A new born baby has become Britain’s youngest ever burglary victim – after his uncle stole £110 from him, a court heard.
Alfie Harlow was given the cash from various family members as a present on the day he was born.
His mum Gemma, 24, kept the money in an envelope marked ”Alfie’s Money” in his room until it was swiped – by her brother Sam Harlow.
Harlow, 20, had visited the house earlier that day when he pre-planned the swoop by opening a window.
He later returned in the middle of the night to snatch the envelope containing £110 raised from congratulations cards.
Harlow, of Exmouth, Devon, admitted burglary, theft and possession of cannabis and was jailed for eight months and branded ”despicable’ at Exeter Crown Court.
The jail term was suspended for two years and he was ordered to undertake drug rehabilitation and do 150 hours unpaid work.
Speaking after the case Gemma, 24, said: ”I don’t know how anyone can steal from a baby. It is despicable and about as low as you can get.
”He popped round earlier that day to drop off a prescription for my mother and during that time he unlocked the window by the front door.
”That is how he got back in later. He broke back in while we were still upstairs and I was in the process of feeding Alfie.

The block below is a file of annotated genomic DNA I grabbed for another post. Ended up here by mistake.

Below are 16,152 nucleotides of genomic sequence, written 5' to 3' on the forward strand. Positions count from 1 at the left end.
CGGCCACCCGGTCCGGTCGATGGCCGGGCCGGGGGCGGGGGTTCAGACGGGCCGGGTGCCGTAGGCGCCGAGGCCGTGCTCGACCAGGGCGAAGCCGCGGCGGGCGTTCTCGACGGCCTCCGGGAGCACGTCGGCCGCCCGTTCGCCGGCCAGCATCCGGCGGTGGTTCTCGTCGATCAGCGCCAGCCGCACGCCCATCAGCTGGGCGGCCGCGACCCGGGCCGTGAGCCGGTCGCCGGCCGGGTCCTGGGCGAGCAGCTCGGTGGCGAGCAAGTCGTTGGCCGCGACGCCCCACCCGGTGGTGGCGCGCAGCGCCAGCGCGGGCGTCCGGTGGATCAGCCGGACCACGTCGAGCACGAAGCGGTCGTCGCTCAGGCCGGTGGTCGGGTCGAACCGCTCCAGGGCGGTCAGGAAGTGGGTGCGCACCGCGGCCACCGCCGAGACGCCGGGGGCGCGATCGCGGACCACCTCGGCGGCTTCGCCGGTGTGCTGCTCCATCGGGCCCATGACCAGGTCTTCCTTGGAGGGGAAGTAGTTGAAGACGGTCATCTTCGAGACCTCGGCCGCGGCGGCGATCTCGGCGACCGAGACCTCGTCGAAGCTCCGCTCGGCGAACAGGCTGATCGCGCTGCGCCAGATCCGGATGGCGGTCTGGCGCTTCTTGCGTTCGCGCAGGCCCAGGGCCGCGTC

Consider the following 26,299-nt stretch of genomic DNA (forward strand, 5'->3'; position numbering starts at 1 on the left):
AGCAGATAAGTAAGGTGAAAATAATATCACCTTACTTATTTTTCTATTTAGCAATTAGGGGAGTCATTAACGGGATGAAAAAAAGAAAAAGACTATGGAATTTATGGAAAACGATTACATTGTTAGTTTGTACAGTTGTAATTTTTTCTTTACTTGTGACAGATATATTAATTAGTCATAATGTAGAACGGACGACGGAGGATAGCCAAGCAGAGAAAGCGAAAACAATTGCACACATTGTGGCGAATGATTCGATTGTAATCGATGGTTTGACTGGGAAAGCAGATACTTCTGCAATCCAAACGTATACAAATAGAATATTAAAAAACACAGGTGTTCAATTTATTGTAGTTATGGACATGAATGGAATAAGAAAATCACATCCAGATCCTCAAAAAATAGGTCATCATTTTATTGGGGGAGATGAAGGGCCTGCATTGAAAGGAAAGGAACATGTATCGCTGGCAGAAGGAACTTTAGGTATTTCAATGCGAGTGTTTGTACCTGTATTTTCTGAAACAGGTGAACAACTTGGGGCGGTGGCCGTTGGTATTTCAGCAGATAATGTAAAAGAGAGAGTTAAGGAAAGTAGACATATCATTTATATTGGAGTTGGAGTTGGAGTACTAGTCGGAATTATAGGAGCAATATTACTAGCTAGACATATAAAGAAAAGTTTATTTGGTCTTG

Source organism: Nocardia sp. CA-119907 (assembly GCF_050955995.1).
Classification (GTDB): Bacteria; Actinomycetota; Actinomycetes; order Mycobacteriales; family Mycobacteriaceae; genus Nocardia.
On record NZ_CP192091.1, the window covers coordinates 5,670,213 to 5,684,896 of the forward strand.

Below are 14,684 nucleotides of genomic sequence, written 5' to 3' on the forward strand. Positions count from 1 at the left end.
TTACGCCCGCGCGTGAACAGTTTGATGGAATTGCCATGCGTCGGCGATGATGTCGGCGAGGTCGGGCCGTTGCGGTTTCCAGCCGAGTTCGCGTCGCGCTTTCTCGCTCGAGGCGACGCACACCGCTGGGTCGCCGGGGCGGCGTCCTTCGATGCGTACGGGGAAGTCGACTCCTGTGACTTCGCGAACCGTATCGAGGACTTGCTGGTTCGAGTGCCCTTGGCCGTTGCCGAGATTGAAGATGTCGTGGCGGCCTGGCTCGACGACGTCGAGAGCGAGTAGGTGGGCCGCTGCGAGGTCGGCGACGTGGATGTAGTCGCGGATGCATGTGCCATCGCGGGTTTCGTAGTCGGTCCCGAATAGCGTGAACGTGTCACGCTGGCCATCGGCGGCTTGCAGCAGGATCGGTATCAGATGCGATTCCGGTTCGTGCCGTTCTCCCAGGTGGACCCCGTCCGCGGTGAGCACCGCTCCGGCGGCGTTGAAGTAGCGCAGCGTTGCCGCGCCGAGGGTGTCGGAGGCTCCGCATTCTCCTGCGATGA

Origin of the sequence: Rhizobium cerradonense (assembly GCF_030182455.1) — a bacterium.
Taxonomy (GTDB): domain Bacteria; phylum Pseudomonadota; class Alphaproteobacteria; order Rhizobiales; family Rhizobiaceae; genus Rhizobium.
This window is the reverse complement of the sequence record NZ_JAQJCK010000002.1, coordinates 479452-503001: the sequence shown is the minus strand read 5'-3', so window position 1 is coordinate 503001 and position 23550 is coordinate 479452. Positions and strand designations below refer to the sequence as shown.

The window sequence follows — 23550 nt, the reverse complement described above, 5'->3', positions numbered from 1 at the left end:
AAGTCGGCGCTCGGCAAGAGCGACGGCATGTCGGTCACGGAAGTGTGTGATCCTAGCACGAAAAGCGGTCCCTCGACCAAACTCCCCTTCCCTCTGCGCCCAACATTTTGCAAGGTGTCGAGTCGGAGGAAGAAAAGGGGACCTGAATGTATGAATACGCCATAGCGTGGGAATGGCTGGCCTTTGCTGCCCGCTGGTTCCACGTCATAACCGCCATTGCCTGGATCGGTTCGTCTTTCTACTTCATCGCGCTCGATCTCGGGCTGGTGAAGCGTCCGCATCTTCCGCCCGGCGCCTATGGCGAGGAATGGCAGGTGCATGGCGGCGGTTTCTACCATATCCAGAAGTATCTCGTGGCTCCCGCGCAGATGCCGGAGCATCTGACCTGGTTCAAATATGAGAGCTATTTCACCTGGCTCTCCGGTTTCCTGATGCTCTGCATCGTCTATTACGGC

”The money was raised for Alfie when he was born. Most of it was given by my partner’s grandparents and was to be used to start a saving account.
”My brother knew it was for Alfie and was not ours as it was in a special envelope.”
The court heard how cannabis user Harlow since spent the money on drugs and has since been disowned by his family.
Speaking from the dock Harlow told the judge: ”I have offered to pay back the money but my sister will not speak to me.”
Gemma said her brother had previously lived with them for eight months but was kicked out after suspicions he had been stealing money from them.
She added: ”There is one thing stealing money off us but off my son is something completely different. He was ten days old. I can never forgive my brother for this.
”I knew it was him straight away. He continually denied it to us until it came to court when he pleaded guilty.
”He got a suspended sentence but I thought he should have got sent down for what he did.”
Sentencing him Judge Francis Gilbert, QC, said: ”This was a particularly mean offence committed to fund your drugs habit
”You had been at the house earlier at the same time you saw this money which had been given to the new born baby Alfie.
”You went away and came back in the middle of the night. That was a pretty mean and thoroughly disreputable thing to do.
”I cannot order any compensation because you have no means.”